The Parable of the Talents

Reflections on the Readings for Sunday 13 November 2011

Proverbs 31:10-13, 19-20, 30-31; Psalm 128:1-5; 1 Thessalonians 5:1-6; Matthew 25:14-30

The book of Proverbs ends with a description of the noble wife, a person who embodies all the book teaches about wisdom. She is hardworking, generous and compassionate, makes the most of every opportunity and brings blessing to both family and stranger. She’s like the person who received the five talents in Jesus’ parable. She has great ability and has received a lot – if you read the whole poem, it is clear that she is a woman of considerable means. She takes those gifts and multiplies them so that many others enjoy their fruits.

She, like the blessed person in the psalm, is described as one who fears the Lord. This doesn’t mean that she is afraid and distrustful of God. It means that she takes God seriously. She lives very aware that this is God’s world and, living within that broader horizon, her life doesn’t revolve around herself and her own interests or fears. It is lived in confident obedience to God. This ‘fear of the Lord’ is very different from the fear of the master displayed by the person who received the single talent. He in effect blames the master for his own unwillingness to make something of the opportunity he was given, describing the master as a hard and unjust man. The other servants were able to embrace what was entrusted to them, work hard and take risks. The third servant seems to be paralysed by his distrust of the master and fear of failure. It leads, not to a sharing in the master’s happiness, but to exclusion from the joyful household and deep regret.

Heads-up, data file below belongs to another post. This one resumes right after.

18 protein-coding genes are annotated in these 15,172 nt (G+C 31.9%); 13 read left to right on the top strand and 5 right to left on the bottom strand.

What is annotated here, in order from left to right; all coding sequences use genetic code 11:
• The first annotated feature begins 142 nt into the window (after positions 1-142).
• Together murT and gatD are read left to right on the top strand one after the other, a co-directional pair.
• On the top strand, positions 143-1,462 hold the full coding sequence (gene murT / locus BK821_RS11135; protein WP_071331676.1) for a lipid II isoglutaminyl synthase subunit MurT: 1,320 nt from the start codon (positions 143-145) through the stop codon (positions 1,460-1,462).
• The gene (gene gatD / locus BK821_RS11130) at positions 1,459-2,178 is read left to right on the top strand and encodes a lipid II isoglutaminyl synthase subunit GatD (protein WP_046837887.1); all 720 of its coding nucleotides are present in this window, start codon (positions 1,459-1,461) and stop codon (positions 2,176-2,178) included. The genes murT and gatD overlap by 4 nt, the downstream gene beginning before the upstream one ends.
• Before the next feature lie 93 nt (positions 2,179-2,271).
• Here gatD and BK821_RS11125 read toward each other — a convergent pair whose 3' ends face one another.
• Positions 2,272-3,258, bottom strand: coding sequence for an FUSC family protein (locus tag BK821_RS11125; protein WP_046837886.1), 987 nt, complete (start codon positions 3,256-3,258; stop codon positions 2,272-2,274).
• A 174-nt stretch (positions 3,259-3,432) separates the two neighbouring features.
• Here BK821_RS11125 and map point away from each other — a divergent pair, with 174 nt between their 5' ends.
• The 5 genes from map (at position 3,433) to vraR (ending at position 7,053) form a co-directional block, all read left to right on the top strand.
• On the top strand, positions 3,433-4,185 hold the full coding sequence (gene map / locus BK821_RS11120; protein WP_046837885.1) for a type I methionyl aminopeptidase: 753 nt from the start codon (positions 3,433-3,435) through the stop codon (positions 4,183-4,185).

Maybe the third servant thought up that excuse at the last minute, as a way of blaming the master for his own laziness. Perhaps he was like the people that Paul describes, enjoying his master’s long absence as an occasion to do whatever he wanted with no thought to his responsibilities. Maybe he was intending to dig up the talent some time later to do something with it, but just didn’t get around to it. He was sleeping on the job. The other two servants were alert and sober. For them the master was not ‘out of sight out of mind’.

What we do with what we are given, matters. Whether it is a lot or a little, we have been entrusted with those gifts and opportunities. If we don’t cultivate our gifts, we lose them. If we don’t seize our opportunities, they pass us by. If we are mistrustful of God and of life and aren’t willing to step out in faith and take risks, we’ll end up with nothing but regret. If we have the courage to live the life that God gives us, we’ll discover joy.


About Jessie Rogers

I'm a Scripture scholar and Godly Play practitioner living in Ireland.
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2 Responses to The Parable of the Talents

  1. Cathy says:

    This week’s reading on Parable of Talents is particularly lovely. Thank you so much for doing these,

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